by Money Metals
The world is in the midst of one of the strangest asset bubbles of all time. Instead of being fueled by the hope of bigger and bigger gains, it is being driven by a resignation to incurring lower and lower… and ultimately negative, yields on capital.
This summer, the global inventory of bonds yielding less than zero reached a record $13 trillion.
Negative yielding instruments are concentrated mainly in Europe and Japan, where they have spread from sovereign to corporate issuances. Now even some “junk”-rated bonds are teetering around 0%.
While negative nominal interest rates have yet to make their way to the United States, the Federal Reserve has toyed with the idea of cutting rates below zero in the event of a severe economic downturn.
At their August 2016 Jackson Hole gathering, Fed officials heard economist Marvin Goodfriend make the case for negative rates. “It is only a matter of time before another cyclical downturn calls for aggressive negative nominal interest rate policy,” he said.
The U.S. economy, now into its longest official expansion since Fed came into existence, is overdue for a recession. When one does hit, Goodfriend suggests the Federal funds rate could be dropped to as low as negative 2%.
Treasury Holders Face Very Real Prospect of Negative Real Returns
In the meantime, negative real interest rates are an extant and growing problem confronting American investors.
Yields on Treasuries with maturities as long as 10 years have recently been pushed below the Fed’s target inflation rate of 2%.
Any slight pickup in inflation could put the entire Treasury yield curve into negative real territory.
To illustrate, a bond with a positive 2% yield denominated in a currency that is depreciating at a 3% annual rate produces a negative (-1%) real yield. It’s no better than a bond sporting an actual -1% yield in an environment of 0% inflation.
According to a recent analysis by conducted by Bloomberg, $25 trillion in bonds worldwide sport negative real yields.
That will likely hit $30 trillion (more than half of all bonds) if the Fed cuts rates twice this year – even higher if the central bank cuts three times as many Fed observers, including White House economist Larry Kudlow, expect.
Neither governments nor banks advertise the real, after-inflation rates on the debt instruments they offer. If they did, millions of savers would see quite clearly that the interest they’re being paid is a losing proposition.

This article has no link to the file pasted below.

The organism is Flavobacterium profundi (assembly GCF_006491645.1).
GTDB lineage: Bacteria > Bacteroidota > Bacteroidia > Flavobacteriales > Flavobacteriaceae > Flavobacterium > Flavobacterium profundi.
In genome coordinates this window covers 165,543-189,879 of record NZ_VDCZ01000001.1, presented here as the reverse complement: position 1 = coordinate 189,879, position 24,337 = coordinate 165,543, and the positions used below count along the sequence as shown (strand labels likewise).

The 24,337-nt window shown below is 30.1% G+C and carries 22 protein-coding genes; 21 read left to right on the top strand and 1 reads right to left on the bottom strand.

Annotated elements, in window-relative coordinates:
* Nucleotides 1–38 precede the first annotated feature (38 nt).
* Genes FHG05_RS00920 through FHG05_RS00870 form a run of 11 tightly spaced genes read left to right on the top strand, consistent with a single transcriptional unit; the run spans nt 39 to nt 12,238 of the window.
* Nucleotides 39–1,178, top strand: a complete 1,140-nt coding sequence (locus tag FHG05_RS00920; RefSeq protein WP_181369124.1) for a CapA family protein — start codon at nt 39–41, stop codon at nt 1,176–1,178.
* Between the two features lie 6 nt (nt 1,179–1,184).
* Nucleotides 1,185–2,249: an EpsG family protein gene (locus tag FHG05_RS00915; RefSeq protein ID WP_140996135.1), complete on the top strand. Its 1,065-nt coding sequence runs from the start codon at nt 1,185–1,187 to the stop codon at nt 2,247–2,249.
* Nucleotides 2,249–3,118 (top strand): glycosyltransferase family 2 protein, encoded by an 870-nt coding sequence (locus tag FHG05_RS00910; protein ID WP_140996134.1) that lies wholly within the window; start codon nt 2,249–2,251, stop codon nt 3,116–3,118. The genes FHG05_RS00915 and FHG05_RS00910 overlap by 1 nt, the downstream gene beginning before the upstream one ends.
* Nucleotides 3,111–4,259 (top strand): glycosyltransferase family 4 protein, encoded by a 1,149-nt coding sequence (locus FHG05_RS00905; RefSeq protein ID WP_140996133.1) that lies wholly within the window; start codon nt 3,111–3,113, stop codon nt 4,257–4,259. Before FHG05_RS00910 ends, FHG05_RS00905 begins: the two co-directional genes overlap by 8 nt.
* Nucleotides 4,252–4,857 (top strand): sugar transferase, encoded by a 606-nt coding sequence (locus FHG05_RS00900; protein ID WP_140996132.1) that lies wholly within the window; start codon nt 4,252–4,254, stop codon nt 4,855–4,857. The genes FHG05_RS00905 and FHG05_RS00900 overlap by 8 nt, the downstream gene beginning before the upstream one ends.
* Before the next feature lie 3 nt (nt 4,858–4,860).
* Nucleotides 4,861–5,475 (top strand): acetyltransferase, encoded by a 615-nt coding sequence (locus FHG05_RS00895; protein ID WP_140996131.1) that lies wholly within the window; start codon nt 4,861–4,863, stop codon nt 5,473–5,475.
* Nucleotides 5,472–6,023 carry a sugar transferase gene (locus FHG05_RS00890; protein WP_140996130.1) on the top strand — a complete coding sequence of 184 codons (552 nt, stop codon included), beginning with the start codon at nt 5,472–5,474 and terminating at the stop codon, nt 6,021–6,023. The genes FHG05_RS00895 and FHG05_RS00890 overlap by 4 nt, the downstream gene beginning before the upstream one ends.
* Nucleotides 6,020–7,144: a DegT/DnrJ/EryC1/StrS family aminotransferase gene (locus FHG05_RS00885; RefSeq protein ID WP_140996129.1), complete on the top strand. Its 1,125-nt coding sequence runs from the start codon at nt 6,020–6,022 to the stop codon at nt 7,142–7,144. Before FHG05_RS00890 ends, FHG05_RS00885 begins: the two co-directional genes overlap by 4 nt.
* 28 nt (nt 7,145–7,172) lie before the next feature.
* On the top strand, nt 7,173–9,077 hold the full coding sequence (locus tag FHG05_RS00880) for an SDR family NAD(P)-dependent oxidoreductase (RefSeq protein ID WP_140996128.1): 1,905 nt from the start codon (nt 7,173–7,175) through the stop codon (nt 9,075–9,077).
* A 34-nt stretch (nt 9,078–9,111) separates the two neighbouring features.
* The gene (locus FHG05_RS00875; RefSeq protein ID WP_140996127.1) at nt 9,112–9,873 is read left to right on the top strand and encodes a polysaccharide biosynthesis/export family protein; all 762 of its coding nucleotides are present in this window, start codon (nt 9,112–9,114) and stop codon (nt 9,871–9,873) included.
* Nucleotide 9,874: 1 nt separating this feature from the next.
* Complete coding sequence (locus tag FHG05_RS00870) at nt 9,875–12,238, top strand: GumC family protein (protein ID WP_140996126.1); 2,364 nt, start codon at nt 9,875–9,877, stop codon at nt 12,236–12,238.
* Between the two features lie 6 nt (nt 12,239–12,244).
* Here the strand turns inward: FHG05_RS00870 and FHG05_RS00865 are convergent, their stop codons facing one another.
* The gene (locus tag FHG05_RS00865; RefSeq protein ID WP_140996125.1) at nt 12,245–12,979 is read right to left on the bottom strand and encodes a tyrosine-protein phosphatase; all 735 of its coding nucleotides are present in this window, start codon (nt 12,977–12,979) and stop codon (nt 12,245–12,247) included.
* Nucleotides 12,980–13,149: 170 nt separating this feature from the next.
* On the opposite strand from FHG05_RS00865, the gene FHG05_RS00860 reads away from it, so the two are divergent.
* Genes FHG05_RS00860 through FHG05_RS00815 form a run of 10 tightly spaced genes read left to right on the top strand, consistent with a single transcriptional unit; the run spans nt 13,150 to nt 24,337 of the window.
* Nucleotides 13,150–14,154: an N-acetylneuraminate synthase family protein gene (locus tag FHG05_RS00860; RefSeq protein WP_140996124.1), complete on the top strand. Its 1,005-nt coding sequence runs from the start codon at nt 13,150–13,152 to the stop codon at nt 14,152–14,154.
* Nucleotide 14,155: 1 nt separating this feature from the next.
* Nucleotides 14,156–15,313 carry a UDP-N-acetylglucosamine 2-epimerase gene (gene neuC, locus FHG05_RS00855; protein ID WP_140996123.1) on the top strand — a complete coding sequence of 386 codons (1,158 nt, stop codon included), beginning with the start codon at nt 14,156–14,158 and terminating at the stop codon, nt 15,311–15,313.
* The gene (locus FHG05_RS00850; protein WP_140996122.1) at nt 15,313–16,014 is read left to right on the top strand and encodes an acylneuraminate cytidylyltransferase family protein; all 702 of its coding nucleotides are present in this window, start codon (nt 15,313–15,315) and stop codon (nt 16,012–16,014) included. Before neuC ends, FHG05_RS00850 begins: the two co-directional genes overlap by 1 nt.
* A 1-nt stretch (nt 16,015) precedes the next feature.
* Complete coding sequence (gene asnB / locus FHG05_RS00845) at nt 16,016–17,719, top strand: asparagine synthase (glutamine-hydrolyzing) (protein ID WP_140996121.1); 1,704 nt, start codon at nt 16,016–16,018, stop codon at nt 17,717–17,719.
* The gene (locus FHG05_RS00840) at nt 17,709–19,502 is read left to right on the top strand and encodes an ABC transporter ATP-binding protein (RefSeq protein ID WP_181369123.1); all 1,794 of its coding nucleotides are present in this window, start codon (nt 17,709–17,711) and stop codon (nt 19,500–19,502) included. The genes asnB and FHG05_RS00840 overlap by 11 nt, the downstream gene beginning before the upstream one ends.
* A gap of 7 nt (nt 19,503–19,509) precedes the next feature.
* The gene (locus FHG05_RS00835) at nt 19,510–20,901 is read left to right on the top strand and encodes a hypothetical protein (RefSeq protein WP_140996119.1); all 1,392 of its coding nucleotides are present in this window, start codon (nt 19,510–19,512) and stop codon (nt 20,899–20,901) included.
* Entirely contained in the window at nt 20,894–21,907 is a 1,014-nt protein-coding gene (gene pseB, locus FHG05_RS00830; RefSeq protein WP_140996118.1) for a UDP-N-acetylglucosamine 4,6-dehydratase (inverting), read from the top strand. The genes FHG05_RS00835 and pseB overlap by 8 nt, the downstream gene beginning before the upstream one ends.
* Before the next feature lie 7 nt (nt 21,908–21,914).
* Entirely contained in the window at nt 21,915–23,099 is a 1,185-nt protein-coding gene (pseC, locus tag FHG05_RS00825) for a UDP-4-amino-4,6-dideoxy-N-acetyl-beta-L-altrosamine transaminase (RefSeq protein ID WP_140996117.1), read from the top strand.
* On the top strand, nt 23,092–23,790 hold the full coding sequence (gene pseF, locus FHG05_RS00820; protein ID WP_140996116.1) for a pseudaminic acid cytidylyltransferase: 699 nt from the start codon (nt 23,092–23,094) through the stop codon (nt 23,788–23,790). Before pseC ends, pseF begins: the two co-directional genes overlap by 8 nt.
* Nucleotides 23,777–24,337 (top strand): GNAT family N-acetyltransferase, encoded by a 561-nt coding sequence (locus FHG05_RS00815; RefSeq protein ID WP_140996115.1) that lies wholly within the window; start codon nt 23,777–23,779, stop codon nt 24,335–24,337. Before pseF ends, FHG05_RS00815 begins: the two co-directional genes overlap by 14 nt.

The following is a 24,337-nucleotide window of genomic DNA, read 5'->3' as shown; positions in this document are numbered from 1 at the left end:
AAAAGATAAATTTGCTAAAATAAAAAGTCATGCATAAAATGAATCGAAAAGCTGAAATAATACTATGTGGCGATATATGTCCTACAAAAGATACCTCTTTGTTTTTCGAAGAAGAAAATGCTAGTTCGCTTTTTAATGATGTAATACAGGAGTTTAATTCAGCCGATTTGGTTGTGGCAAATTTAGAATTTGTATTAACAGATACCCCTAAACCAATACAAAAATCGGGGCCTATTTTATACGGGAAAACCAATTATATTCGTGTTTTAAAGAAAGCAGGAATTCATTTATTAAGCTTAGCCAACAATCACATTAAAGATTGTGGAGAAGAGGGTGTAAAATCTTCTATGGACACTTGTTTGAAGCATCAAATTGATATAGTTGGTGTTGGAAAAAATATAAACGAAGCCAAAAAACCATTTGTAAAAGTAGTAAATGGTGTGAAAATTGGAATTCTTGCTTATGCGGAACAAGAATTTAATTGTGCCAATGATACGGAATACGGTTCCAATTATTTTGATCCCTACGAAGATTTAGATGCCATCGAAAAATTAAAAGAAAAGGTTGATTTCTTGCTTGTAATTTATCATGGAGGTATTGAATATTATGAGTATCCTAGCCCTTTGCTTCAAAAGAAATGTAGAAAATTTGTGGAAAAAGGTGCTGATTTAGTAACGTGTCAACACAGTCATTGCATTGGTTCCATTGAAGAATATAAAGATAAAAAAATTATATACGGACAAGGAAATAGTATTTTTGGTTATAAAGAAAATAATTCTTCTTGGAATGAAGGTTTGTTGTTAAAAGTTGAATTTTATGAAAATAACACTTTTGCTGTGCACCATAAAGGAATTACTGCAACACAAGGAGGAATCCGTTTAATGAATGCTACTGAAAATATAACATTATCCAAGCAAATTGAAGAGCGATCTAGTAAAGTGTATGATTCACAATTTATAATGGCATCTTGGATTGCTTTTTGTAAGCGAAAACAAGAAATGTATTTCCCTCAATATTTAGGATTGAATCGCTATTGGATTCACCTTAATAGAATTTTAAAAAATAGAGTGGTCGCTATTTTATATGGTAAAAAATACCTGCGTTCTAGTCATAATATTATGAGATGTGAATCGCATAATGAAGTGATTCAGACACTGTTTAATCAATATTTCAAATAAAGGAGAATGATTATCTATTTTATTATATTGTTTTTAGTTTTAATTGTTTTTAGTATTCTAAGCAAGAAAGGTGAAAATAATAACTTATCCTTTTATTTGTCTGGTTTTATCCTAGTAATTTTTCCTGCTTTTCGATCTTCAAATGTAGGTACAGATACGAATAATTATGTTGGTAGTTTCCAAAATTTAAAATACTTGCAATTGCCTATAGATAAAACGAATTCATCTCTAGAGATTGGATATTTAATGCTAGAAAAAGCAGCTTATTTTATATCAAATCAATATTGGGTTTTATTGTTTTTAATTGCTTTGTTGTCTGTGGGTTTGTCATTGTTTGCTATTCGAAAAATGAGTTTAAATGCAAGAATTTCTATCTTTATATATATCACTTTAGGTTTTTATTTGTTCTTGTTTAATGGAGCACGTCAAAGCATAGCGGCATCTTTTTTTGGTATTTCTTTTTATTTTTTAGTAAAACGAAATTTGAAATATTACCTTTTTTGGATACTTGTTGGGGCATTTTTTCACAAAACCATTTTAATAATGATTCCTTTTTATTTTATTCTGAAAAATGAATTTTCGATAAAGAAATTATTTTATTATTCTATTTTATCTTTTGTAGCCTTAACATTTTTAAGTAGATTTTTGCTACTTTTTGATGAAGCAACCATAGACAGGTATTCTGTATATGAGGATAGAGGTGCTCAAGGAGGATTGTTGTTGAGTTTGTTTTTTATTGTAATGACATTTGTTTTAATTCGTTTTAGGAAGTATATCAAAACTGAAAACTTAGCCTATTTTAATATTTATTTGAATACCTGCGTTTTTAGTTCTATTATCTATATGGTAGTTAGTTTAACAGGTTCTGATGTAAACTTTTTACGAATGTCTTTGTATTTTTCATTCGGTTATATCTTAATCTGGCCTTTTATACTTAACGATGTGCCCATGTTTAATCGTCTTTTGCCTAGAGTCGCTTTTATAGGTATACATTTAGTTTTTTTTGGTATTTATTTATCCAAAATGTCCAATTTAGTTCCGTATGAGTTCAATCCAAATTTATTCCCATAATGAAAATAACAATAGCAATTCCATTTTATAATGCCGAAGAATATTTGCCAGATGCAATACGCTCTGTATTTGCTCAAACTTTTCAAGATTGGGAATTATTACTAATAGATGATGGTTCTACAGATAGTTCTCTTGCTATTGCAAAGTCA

Of course, inflation data can be manipulated in various ways to suppress the extent of actual price level increases people experience in the economy. That’s one reason why so-called “inflation-adjusted” bonds should be viewed with skepticism.
Fortunately for investors, certain asset classes tend to thrive in an environment of negative real interest rates. Among the standouts are precious metals.
When real interest rates on paper are negative, gold becomes attractive to hold as an alternative – and tends to perform well. This is proven out in the following chart, which uses the yield on five-year inflation-linked Treasuries as a proxy for investor expectations of real interest rates.
Gold Shows an Inverse Correlation to the Real Interest Rate Outlook
A common knock against gold is that it doesn’t generate interest or dividends like financial assets. While trivially true, it’s irrelevant because gold is ultimately a form of money that can gain value versus shakier financial assets regardless of their nominal yield.
Only when you can get a comfortable (and secure) after-inflation yield from a bond should it be viewed as having a meaningful advantage over gold.
In today’s unprecedented $13 trillion negative interest rate environment, gold’s 0% yield has never been more attractive by comparison! Gold has a higher yield than $13 trillion in bonds in existence so far. Precious metals certainly have greater appreciation potential than bonds denominated in euros, yen, dollars, or any other fiat currency.
In Bond Markets, Greater Fool Theory Prevails… For Now
That so many investors around the world are apparently content to let their wealth get sucked into a negative-yield vortex is, frankly, baffling.
The proliferation of negative-yielding securities has befuddled economists of all stripes. It seems to violate a basic principle of economics – that debtors must pay creditors some level of interest to compensate them for putting their money at risk and giving up immediate access to it.
The “greater fool” mentality might best explain the peculiar phenomenon of lenders becoming willing to pay interest to borrowers via bonds.
It has pushed other asset bubbles throughout history to irrational and previously unthinkable heights.
Holders of negative yielding bonds apparently believe that future bond buyers will get suckered into accepting even lower yields. But, at some point, there will be no greater fools left to sell to.
When the global bond bubble bursts, proud owners of negative-yielding paper will start suffering unanticipated capital losses as bond values get marked down. Perhaps then, they will come to their senses and seek more prudent places in which to hold wealth – such as precious metals.